Marshall Frank, community columnist12:05 a.m. EDT September 18, 2016
I’m one American citizen who’s heard enough of the rhetoric about black oppression and white supremacy. Race baiters continue to stoke the flames of hatred because it intimidates and garners attention.
Fact: Race relations in this country have taken a nose dive since the inauguration of Barack Obama. And that’s not because more people have become racist.
Despite being led by a first-black president, little has improved for poor blacks in America today, than in 2009. Obama has made some black appointments in high places, hosted lots of rich celebrities in the White House and made lots of speeches, but the fact remains, black unemployment remains dismal today and the plight of violent, inner-city criminal activity among black youths has soared.
According to the Bureau of Labor Statistics, unemployment rate for young blacks up to age 24 stands at 20.6 percent, more than double that of white males in the same age bracket. According to the Pew Research Center, the rate of blacks living in poverty is 27.2 percent, higher than in 2009 when the rate stood at 25.8 percent.
The Department of Commerce reports that in 2012, 13 percent of recipients of federal aid such as Medicaid and housing assistance are white, 23 percent are Hispanic and 41.6 percent are black. The median income among black households has declined 1.5 percent in the seven years President Obama has been in office.
So, what has Obama accomplished for people of color?
The National Review published an article on March 24 that cited the backslide of black people under the first black president. Pandering for votes, Donald Trump has asked the black community, “What have you got to lose?”
A question worth pondering. Conditions certainly haven’t improved under this president.
Oppression and discrimination against blacks is a shameful part of American history, no one can dispute that.
However, the racial disparities of the mid-20th century have been vigorously addressed by government and educational institutions and for the most part, are eliminated. The Black Lives Matter movement was born of a sham, an absolute lie from which the anarchists have capitalized, making things worse, not better, in police/community relations.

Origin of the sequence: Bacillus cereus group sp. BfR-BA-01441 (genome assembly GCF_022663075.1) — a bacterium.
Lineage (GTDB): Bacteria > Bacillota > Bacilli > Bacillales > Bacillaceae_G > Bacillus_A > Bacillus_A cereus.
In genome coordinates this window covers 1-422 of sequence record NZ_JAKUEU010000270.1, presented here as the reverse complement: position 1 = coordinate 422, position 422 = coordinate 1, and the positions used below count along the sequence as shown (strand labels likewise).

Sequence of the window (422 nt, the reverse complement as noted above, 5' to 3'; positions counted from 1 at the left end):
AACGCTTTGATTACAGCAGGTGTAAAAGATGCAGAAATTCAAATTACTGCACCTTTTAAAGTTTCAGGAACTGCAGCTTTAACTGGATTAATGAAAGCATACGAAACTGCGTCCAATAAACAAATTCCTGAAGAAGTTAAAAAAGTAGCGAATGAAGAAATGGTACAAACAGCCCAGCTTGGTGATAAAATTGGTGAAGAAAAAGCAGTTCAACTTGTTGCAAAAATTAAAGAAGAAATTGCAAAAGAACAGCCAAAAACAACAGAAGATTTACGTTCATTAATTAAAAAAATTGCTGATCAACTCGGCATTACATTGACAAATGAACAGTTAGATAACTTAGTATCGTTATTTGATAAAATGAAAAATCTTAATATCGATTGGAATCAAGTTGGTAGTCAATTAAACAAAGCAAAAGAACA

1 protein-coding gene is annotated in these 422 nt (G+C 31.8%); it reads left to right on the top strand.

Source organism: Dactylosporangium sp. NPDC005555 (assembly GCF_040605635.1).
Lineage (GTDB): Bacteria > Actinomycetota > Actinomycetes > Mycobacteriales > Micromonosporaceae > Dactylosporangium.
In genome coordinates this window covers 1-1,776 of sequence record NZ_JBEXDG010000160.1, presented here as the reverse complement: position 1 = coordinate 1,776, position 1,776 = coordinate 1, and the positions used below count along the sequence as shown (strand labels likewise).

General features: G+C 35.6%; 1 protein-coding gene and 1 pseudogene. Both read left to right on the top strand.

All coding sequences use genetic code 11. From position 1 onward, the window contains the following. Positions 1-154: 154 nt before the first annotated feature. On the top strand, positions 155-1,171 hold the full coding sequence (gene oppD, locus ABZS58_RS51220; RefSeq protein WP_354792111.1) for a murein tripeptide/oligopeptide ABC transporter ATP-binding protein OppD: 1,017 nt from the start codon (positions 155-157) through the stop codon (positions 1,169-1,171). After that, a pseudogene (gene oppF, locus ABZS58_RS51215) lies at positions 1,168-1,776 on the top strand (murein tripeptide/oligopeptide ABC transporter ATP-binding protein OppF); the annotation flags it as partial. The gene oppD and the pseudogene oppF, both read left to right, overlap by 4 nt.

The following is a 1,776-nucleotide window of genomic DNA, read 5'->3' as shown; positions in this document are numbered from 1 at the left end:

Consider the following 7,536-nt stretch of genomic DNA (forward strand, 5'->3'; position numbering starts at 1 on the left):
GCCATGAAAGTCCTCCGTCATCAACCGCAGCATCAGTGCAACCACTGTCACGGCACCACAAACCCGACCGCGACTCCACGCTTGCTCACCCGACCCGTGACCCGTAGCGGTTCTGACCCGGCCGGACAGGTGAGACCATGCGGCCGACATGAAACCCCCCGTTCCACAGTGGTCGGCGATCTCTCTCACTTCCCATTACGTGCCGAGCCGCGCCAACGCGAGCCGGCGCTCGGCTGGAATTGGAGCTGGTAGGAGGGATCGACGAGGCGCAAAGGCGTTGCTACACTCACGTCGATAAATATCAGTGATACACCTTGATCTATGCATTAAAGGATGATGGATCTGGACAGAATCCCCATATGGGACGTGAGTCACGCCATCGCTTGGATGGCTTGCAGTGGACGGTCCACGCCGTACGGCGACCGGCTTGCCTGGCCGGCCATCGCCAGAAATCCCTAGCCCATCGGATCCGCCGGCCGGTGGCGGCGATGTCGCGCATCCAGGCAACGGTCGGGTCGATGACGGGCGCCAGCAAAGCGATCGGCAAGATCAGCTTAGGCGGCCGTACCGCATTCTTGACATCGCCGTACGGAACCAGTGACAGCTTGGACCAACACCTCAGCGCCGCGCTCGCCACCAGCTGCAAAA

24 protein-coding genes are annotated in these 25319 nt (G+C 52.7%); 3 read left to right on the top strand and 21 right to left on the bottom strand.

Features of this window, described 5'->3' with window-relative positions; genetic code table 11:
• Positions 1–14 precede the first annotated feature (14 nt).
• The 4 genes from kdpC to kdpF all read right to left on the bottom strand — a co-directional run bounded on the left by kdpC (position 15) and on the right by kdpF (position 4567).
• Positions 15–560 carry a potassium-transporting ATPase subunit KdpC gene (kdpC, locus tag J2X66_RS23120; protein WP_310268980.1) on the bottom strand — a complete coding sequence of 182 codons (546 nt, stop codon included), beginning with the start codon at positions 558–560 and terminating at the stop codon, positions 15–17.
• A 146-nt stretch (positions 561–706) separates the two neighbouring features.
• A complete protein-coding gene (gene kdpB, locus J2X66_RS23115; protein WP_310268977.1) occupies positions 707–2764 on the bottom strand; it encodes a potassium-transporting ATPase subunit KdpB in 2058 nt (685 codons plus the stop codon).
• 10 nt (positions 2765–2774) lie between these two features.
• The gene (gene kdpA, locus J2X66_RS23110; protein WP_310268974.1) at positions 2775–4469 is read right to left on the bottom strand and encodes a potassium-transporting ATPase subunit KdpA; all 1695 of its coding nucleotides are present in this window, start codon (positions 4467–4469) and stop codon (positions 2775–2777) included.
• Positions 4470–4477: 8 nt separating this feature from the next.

I personally witnessed the arc of change from my early days as a police rookie in Miami-Dade in the 1960s to modern times. Black oppression and white privilege absolutely existed.
But big changes started in the 1970s through the turn of the century. School busing programs were enacted. Blacks have been awarded special consideration for college scholarship programs. Revised hiring and promotion systems within public and private sector organizations were instituted to ensure opportunities to blacks, Hispanics and women.
Many civil service jobs once had a strict process for promotions, which included testing and performance. They were amended to allow appointments up the ladder based on color, sex and ethnicity, not just performance. I know. I was there. I watched when minority officers were catapulted to top-level commanders in order to equalize disparities there. Cops, in general, accepted the new thinking as part of the evolution. Some resented having followed the rules for years only to find themselves working under people who did not.
Today, blacks have made enormous progress. Besides a black president, and many blacks heading government departments, minorities successfully lead in a wide range of work places including big business, politics, media, sports and entertainment, banking, military and more.
But that has not elevated millions of other blacks out of the morass of welfare dependency, nor has it improved family environments for kids, where 75 percent of infants are born out of wedlock, leaving mothers to find low-level jobs, glean what they can from welfare, and leave their teenage kids to be raised and influenced by others in the ‘hood. The beat goes on.
We need to end the guilt trips and the blame game, and start creating more opportunity for everyone.